Oils are the major source of monounsaturated (MUFA) and polyunsaturated (PUFA) fats, the two healthy fats that should be most prevalent in your diet. Most oils are low in harmful saturated fats. Solid fats, on the other hand, contain more of the harmful saturated and/or trans fats but less of the healthy monounsaturated and polyunsaturated fats.

    The monounsaturated fats and polyunsaturated fats found in fish, nuts, and vegetable oils do not raise LDL (bad) cholesterol levels in the blood. They may even help lower LDL cholesterol slightly when a low-saturated-fat diet is followed.

    Knowing which fats raise LDL (bad) cholesterol and which ones do not is the first step in lowering your risk of heart disease. Look for foods that are low in saturated fats and trans fats. These fats, as well as dietary cholesterol, tend to raise LDL (bad) cholesterol levels in the blood, which increases your risk for heart disease.

    MyPyramid, USDA’s latest food guide, includes healthy oils. However, solid fats are considered "extras," or part of your discretionary calorie allowance. Think of it this way. Every person has a total calorie "budget," divided into essentials and extras. The essential calories are the certain number of calories that your body needs to function and to provide energy for physical activities. The extras are the discretionary calories you can use on eating luxuries like more food from any food group, solid fats, added sugars or alcohol.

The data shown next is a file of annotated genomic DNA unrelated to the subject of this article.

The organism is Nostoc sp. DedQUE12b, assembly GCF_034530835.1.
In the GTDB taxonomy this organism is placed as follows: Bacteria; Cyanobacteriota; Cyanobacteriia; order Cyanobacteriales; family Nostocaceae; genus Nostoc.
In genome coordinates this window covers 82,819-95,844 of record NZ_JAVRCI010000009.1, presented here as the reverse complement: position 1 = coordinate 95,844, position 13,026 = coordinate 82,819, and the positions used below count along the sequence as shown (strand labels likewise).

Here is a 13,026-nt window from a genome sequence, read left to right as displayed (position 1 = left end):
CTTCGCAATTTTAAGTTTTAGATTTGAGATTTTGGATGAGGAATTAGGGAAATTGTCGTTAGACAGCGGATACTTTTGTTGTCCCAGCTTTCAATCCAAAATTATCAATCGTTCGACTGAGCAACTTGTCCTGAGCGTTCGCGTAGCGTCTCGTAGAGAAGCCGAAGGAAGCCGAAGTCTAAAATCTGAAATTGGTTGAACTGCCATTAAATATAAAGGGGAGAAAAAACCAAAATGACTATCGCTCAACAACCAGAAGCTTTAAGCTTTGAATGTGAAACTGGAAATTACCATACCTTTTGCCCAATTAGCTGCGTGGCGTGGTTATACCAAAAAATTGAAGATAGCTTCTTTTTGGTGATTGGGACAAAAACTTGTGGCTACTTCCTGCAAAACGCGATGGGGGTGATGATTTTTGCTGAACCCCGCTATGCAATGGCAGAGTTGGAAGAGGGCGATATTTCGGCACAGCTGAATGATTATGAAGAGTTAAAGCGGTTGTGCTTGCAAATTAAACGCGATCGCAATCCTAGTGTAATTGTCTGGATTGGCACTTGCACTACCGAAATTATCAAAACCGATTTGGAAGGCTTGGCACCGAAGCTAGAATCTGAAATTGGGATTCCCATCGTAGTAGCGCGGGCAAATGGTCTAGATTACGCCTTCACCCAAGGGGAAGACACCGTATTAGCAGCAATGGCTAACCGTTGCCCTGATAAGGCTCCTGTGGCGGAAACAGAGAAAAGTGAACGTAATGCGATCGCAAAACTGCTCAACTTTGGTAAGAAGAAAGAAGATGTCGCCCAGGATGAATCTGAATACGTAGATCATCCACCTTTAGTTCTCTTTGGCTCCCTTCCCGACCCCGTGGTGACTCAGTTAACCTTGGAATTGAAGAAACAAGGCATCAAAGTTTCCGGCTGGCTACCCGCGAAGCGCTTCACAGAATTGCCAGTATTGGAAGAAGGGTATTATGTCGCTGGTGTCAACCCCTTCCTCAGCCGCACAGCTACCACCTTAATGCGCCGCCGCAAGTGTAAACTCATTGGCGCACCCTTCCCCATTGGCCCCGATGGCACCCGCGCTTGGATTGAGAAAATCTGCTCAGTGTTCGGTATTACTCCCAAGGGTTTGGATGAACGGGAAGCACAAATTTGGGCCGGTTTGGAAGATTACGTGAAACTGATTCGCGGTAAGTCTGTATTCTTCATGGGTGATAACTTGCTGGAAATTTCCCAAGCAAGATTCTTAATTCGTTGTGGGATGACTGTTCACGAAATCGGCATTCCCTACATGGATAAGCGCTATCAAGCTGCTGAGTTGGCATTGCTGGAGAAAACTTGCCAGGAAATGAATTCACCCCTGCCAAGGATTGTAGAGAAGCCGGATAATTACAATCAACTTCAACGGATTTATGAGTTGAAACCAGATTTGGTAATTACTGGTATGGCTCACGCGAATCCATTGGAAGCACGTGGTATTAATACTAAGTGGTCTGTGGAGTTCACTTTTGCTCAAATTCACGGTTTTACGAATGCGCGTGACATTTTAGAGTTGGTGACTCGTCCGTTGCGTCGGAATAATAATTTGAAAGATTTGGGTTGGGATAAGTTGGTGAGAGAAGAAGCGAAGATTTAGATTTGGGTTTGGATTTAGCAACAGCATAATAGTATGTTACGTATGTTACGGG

The healthy fats are monounsaturated and polyunsaturated fats, which are both unsaturated fats. These raise HDL (good) cholesterol or may help lower LDL (bad) cholesterol in the blood when used in place of saturated fats in the diet.

    Monounsaturated Fats: oils that are liquid at room temperature and start to solidify when refrigerated. Examples are canola, peanut and olive oils, as well as avocados, olives, peanuts and other nuts. They lower blood cholesterol and trigger the production of more HDL (good) cholesterol.

    Omega-9: a monounsaturated fat that comes from flax, olive, evening primrose, and borage oil. It may reduce heart disease and breast cancer risks.

    Polyunsaturated Fats: oils which remain liquid at room temperature and in the refrigerator. They can lower total blood cholesterol and may lower HDL (good) cholesterol and LDL (bad) cholesterol. Polyunsaturated fats are found mainly in plant oils—safflower, sunflower, corn, soybean, sesame and cottonseed—as well as nuts and some fish.

    The following two polyunsaturated fats are essential in the diet, since the body cannot make them:

    Omega-3: a fat that is highly polyunsaturated. Omega-3 fat lowers blood pressure, reduces the risk of a heart attack or stroke by making the blood less likely to form clots, and protects against sudden death caused by irregular heartbeats. It may help lower levels of LDL (bad) cholesterol and triglycerides and reduce the risk of heart disease.

    Since 2000, the American Heart Association’s dietary guidelines recommend that healthy adults eat at least two servings of fish per week, especially fish that contain two of the omega-3 fats, EPA and DHA. These are found primarily in higher-fat, cold-water fish, such as salmon, albacore tuna, sardines, mackerel, herring, and lake trout.